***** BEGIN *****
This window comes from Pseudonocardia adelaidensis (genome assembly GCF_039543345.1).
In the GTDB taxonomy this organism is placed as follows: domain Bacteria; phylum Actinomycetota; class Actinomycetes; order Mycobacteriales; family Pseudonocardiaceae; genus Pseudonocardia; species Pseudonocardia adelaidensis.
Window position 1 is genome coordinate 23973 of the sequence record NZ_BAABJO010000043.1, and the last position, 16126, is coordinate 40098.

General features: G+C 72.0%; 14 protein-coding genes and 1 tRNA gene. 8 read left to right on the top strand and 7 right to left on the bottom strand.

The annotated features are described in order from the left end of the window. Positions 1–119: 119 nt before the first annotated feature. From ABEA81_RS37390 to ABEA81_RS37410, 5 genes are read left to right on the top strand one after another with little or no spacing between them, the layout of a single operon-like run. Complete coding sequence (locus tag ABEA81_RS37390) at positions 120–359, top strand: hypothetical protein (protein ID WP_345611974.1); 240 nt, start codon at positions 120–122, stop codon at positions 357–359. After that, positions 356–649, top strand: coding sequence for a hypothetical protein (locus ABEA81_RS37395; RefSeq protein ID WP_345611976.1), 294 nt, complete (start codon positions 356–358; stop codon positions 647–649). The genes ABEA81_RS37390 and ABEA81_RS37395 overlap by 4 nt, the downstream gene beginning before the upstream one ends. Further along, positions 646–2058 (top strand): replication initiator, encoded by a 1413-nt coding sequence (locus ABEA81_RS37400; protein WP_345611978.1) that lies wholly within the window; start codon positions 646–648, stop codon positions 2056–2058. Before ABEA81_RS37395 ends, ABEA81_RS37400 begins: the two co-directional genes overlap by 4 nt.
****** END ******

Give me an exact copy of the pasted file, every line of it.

This window comes from Pseudonocardia adelaidensis (genome assembly GCF_039543345.1).
In the GTDB taxonomy this organism is placed as follows: domain Bacteria; phylum Actinomycetota; class Actinomycetes; order Mycobacteriales; family Pseudonocardiaceae; genus Pseudonocardia; species Pseudonocardia adelaidensis.
Window position 1 is genome coordinate 23973 of the sequence record NZ_BAABJO010000043.1, and the last position, 16126, is coordinate 40098.

General features: G+C 72.0%; 14 protein-coding genes and 1 tRNA gene. 8 read left to right on the top strand and 7 right to left on the bottom strand.

The annotated features are described in order from the left end of the window. Positions 1–119: 119 nt before the first annotated feature. From ABEA81_RS37390 to ABEA81_RS37410, 5 genes are read left to right on the top strand one after another with little or no spacing between them, the layout of a single operon-like run. Complete coding sequence (locus tag ABEA81_RS37390) at positions 120–359, top strand: hypothetical protein (protein ID WP_345611974.1); 240 nt, start codon at positions 120–122, stop codon at positions 357–359. After that, positions 356–649, top strand: coding sequence for a hypothetical protein (locus ABEA81_RS37395; RefSeq protein ID WP_345611976.1), 294 nt, complete (start codon positions 356–358; stop codon positions 647–649). The genes ABEA81_RS37390 and ABEA81_RS37395 overlap by 4 nt, the downstream gene beginning before the upstream one ends. Further along, positions 646–2058 (top strand): replication initiator, encoded by a 1413-nt coding sequence (locus ABEA81_RS37400; protein WP_345611978.1) that lies wholly within the window; start codon positions 646–648, stop codon positions 2056–2058. Before ABEA81_RS37395 ends, ABEA81_RS37400 begins: the two co-directional genes overlap by 4 nt.